Sunday, July 22, 2007

Timebomb reported by the Times… the end is nigh!

Banks face mortgage ‘timebomb’

Interesting weeks of profit warnings ahead... "Analysts forecast that leading banks will announce a surge in mortgage arrears as well as bad-debt charges linked to mortgages. UK banks wrote off just £56m in the first quarter of this year. But this is thought to have more than doubled to £140m between April and June. Some analysts now predict that the losses could reach £500m for 2007 and jump to £650m in 2008.However, bankers believe the impact of rising interest rates will be most severe in the second half of 2007 and the first half of next year. More than 2m homeown-ers will be forced to take out new mortgages at higher rates when their two-year fixed-rate deals mature in the next 18 months"

Posted by confused76 @ 09:42 AM (563 views)
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16 thoughts on “Timebomb reported by the Times… the end is nigh!

  • planning4acrash says:

    Serves em right for these stupid mortgage deals that put initial rates way too low. I think that they see the first half of 2008 as being the worse, because, their tolerance is for a 6.25% IR peak by then. By that time, when we are at 6.25% and inflation is still pressing, will they see summer 2008 as the danger point? The goal posts keep moving, and, whilst they may cite a time when problems will peak, I see no peaking out of this part of the business cycle in sight.

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  • converted lurker says:

    I’m fascinated to know the amount of lobbying pressure Merv et all must be subject to by various interested parties atm, is the soft landing ever achievable when you’ve manufactured such a ‘boom’? (by simply printing/creating more money)

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  • “The goal posts keep moving”

    The optimism reported in the media about interest rate peaks is hilarious. First it was 4.5%, then 5.5%, now its 6.25%. Where will we be this time next year on upper limit predictions ? 7%, 8%. Yes very probably and even higher. Expose yourself to borrowings (without doing your calculations carefully) at your peril.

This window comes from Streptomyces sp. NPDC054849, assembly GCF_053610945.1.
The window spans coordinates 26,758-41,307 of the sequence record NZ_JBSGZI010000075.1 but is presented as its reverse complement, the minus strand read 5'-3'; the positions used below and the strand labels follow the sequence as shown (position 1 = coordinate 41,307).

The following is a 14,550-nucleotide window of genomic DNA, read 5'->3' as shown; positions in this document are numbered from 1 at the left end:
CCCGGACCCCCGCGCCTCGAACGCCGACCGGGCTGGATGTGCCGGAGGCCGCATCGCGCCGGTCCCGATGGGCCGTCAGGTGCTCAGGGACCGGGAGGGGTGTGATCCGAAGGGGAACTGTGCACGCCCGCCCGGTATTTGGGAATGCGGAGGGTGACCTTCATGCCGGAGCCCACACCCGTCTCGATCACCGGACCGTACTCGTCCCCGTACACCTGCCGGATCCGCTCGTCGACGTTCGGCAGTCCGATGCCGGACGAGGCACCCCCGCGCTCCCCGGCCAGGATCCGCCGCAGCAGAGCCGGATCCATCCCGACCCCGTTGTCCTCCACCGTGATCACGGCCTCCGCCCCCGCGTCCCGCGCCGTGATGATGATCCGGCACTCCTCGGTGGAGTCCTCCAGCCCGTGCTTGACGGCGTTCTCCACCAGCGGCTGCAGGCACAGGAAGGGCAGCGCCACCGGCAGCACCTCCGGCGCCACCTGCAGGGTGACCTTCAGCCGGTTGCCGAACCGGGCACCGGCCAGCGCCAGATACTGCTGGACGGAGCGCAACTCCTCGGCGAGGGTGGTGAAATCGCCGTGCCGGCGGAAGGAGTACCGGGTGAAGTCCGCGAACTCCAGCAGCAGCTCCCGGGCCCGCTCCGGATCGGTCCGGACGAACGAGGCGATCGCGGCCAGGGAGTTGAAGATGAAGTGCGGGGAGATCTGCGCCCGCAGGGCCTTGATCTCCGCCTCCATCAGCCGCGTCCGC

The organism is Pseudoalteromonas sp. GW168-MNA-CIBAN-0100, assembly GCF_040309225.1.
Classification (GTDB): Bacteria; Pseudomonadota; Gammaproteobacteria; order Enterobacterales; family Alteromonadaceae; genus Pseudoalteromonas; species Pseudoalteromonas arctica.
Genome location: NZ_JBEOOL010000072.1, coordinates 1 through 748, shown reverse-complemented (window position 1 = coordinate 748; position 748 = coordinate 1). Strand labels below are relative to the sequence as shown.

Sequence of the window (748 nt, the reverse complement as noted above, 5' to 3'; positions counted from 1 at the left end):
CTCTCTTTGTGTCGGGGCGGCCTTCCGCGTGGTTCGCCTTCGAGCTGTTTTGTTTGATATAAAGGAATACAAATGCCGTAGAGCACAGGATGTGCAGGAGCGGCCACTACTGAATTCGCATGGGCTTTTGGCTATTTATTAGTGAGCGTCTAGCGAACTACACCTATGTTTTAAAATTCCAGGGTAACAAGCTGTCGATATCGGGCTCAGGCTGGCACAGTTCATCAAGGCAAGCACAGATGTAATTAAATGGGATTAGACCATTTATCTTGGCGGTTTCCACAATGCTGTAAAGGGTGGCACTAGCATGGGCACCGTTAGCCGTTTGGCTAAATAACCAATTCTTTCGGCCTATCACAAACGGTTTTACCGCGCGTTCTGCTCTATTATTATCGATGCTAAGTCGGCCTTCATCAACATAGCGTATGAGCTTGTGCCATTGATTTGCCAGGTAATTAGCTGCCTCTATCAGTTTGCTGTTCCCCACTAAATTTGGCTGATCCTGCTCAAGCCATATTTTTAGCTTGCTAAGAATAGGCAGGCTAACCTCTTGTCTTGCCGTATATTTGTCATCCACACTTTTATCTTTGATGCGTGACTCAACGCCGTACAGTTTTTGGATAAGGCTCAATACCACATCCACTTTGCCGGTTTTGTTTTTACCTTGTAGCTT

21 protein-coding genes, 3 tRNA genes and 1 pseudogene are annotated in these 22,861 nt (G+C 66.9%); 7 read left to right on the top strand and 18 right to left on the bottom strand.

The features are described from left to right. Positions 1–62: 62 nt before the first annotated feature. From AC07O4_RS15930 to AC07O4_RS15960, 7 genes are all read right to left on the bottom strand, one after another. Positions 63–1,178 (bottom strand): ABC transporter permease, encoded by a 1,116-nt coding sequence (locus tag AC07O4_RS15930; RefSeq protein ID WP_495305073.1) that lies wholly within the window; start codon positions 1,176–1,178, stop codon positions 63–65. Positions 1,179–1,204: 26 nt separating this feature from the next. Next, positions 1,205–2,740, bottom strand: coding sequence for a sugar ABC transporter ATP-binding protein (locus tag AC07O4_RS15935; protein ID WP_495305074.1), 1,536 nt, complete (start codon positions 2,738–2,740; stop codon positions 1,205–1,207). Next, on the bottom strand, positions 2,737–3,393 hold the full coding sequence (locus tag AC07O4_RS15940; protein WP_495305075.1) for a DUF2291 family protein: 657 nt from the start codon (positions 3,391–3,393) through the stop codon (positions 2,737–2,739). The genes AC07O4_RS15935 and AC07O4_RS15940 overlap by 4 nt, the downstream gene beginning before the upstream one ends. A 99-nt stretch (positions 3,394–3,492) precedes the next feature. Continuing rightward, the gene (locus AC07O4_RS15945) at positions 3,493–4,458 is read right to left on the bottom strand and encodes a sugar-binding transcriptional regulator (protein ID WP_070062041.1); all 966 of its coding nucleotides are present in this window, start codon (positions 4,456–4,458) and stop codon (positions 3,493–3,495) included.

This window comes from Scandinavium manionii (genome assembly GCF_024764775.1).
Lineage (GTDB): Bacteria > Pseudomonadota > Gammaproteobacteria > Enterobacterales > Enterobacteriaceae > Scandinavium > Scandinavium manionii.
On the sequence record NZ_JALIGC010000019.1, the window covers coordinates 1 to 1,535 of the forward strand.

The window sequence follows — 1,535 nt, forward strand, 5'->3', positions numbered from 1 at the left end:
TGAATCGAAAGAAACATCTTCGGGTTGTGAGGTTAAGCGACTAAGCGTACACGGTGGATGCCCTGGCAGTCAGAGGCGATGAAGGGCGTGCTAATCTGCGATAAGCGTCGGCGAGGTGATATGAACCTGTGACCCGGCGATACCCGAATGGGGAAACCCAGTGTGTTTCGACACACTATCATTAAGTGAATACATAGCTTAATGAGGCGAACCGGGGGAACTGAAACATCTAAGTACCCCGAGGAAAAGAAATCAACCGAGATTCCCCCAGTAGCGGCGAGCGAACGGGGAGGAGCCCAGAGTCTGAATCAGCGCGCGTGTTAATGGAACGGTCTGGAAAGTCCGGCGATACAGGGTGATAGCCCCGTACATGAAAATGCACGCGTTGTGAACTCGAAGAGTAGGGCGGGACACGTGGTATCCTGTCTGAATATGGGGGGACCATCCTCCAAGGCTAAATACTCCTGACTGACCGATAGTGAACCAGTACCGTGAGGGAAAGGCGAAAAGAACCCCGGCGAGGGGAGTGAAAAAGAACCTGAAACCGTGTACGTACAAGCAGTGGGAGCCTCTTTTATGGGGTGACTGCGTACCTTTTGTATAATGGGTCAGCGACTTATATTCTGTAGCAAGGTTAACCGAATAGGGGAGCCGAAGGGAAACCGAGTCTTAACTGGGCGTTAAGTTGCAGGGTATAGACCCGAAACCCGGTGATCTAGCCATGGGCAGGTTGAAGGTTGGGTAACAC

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  • Ah yes the Noshbag Smith school of economics prediction. Bad journalism relies on short memories.

    I was reading a great article from a year back when US senate members were hailing the subprime industry as extending homeowning to millions of hardworking minorities, and that the concerns of a vocal few regarding the leveraging of subprime companies was unfounded and unwarranted.

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  • Crashisamyth says:

    BUT HANGON!:
    The CML expects repossessions to rise to 19,000 this year and 20,000 in 2008. However, the figures are way below the 75,000 repossessions at the peak of the housing crash in 1991.

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  • Considering repossessions rose 66% last year (to 17,000) we can expect them to (at least) do that again given the increase in interest rates over 2006 and this year. A large number of people will not have felt these rises… yet.

    I wonder how CML comes up with their predictions. 19,000 for 2007 and 20,000 for 2008 seems way off the mark. Perhaps they benefit somehow by predicting such happy numbers.

    IMHO, even if you take a mild view that the increase in repossessions will continue to increase at 66% that gives us:
    28,000 for 2007 and 46,000 for 2008. I think we’ll hit ‘Peak Crash’ in 2009. That’s if we’re still around.

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  • Myth,
    thats what CML says they expect. If I had their raw data, I could give you my opinion about that.
    To me 20,000 “expected” repossessions (i.e. 37.5% of the 1991 peak!) is the hell of a number.
    So, is 20000 optimistic or pessimistic? consider that CML is threading a fine line between warning the MPC of a slump ahead and not scaring their customers (the public). Since the CML has probably shared the raw data with the MPC, and the MPC will make up their mind, i think the CML has released a more optimistic outlook of repossessions for the public
    So, give or take, the CML may be thinking there will be 35k repossessions in 2008. I would love to see what buffer lenders are cooking in their numbers for the next year. We will know all that when the B&B and HBOS release the 2008 outlook this fall.

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  • Myth,

    According to the CML, first time buyers make up 29% of the market but according to DCLG, they make 8-10%.